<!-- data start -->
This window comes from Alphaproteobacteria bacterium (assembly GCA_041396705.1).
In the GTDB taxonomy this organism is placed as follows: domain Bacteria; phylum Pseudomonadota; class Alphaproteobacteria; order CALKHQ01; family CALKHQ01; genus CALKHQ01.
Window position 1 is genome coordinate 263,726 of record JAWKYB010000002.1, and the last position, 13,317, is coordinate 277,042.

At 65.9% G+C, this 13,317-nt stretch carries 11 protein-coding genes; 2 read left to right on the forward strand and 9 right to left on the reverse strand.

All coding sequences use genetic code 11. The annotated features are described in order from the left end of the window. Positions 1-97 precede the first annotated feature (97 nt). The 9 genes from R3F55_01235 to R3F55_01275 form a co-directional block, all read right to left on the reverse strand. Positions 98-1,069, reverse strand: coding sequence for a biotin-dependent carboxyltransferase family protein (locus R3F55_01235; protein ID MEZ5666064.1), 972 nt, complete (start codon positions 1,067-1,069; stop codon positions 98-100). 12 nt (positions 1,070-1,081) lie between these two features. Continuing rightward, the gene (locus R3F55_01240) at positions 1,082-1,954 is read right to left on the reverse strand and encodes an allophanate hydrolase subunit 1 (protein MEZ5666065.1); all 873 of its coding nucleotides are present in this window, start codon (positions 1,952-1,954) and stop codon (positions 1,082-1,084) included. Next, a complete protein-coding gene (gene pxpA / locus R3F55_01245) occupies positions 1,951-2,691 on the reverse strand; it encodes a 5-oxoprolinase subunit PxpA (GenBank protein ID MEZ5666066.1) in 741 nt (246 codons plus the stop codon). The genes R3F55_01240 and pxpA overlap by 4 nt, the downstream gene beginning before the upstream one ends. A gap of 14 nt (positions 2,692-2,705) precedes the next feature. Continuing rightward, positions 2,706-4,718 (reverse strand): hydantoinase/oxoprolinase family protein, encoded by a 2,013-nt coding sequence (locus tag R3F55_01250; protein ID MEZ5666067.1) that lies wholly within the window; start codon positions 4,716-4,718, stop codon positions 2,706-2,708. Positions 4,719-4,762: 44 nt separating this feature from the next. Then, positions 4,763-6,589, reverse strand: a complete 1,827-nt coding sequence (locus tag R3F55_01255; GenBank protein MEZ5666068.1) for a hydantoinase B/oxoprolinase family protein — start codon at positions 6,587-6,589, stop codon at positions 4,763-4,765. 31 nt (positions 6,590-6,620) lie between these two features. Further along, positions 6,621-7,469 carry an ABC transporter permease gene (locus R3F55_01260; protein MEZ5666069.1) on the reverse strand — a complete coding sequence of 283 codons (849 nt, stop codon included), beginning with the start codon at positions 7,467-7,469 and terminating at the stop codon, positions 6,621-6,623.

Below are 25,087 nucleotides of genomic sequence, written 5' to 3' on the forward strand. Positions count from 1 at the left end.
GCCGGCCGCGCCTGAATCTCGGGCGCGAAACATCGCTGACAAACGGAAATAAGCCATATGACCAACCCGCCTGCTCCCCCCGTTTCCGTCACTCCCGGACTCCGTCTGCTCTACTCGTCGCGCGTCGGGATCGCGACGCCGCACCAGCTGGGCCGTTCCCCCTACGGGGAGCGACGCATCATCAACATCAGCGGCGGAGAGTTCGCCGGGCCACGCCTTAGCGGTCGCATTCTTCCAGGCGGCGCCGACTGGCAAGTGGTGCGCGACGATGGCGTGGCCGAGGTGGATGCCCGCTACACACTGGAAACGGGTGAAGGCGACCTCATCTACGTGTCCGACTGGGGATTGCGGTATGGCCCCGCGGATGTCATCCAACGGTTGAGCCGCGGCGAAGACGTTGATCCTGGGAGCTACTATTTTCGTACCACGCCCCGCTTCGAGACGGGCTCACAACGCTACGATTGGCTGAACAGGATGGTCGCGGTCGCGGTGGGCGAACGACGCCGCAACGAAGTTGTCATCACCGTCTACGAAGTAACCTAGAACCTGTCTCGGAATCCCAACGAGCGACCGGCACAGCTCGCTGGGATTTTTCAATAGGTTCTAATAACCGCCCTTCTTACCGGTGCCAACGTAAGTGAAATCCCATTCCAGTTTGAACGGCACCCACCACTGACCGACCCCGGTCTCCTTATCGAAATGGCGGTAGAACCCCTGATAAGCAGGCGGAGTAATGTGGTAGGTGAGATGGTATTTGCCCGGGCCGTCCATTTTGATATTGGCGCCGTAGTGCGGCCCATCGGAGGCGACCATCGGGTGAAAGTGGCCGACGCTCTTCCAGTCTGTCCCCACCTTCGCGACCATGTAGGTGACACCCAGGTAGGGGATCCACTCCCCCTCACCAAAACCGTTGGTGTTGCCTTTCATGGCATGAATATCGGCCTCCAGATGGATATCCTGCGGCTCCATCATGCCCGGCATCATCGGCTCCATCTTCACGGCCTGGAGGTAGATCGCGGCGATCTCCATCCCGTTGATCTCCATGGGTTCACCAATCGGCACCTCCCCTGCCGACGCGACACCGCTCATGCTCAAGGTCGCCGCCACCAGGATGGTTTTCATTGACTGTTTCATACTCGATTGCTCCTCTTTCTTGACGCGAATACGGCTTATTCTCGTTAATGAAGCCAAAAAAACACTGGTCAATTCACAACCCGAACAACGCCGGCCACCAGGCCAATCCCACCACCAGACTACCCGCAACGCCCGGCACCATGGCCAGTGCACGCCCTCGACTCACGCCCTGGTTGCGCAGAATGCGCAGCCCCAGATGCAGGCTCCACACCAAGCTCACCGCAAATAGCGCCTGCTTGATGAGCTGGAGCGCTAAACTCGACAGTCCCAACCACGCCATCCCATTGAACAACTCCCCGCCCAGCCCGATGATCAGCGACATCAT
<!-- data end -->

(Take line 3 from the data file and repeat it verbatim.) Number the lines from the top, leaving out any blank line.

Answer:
Window position 1 is genome coordinate 263,726 of record JAWKYB010000002.1, and the last position, 13,317, is coordinate 277,042.